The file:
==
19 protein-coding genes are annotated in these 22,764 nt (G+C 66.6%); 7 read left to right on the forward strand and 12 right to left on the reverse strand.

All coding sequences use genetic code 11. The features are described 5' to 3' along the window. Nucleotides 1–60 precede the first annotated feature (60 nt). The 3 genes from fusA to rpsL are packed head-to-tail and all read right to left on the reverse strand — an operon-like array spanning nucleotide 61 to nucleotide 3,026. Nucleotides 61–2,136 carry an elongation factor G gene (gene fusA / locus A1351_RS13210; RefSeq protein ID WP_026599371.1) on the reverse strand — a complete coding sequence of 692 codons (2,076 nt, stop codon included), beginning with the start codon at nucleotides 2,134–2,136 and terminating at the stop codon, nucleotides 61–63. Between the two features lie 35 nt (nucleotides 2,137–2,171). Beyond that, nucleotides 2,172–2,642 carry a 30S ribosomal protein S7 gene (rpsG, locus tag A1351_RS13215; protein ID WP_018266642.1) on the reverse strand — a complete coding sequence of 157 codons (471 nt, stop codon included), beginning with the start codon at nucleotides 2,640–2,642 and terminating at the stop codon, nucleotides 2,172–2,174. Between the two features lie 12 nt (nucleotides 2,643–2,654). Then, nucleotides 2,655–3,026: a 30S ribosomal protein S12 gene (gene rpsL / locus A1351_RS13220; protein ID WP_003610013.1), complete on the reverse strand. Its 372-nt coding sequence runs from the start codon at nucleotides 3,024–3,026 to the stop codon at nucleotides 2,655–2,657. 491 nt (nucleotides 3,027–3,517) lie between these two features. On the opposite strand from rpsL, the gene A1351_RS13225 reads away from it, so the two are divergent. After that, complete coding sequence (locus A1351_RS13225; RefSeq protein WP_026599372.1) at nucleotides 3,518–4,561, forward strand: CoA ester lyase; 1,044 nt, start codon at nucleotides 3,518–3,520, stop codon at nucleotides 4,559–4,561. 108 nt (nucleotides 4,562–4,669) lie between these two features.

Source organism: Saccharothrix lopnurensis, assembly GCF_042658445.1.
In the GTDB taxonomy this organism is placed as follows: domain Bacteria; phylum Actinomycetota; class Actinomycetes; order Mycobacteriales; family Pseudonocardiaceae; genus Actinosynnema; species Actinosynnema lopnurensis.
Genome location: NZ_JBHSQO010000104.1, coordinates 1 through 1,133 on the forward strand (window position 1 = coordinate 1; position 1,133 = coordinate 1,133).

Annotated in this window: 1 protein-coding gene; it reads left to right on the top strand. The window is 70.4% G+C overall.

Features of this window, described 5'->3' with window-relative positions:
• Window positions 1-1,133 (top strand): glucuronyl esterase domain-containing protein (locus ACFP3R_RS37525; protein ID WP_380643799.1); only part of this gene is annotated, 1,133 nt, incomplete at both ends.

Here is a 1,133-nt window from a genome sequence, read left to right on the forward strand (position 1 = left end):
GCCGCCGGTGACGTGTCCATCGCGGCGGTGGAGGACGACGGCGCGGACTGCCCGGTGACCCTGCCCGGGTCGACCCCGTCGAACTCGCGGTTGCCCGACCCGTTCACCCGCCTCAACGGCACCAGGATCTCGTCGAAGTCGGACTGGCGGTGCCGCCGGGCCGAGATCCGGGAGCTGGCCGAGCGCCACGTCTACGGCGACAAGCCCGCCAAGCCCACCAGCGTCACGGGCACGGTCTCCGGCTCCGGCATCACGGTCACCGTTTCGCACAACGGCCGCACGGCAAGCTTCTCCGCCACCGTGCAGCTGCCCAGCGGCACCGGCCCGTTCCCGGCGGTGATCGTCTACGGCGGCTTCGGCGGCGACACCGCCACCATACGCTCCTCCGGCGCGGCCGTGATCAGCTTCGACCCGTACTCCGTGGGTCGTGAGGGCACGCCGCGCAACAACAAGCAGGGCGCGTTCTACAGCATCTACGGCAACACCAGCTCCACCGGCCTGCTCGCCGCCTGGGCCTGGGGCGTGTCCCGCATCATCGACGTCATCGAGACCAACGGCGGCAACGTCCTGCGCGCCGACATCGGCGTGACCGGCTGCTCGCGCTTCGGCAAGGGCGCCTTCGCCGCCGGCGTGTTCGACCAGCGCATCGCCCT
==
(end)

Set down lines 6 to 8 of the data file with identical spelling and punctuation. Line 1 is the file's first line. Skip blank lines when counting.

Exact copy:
Annotated in this window: 1 protein-coding gene; it reads left to right on the top strand. The window is 70.4% G+C overall.

Features of this window, described 5'->3' with window-relative positions:
• Window positions 1-1,133 (top strand): glucuronyl esterase domain-containing protein (locus ACFP3R_RS37525; protein ID WP_380643799.1); only part of this gene is annotated, 1,133 nt, incomplete at both ends.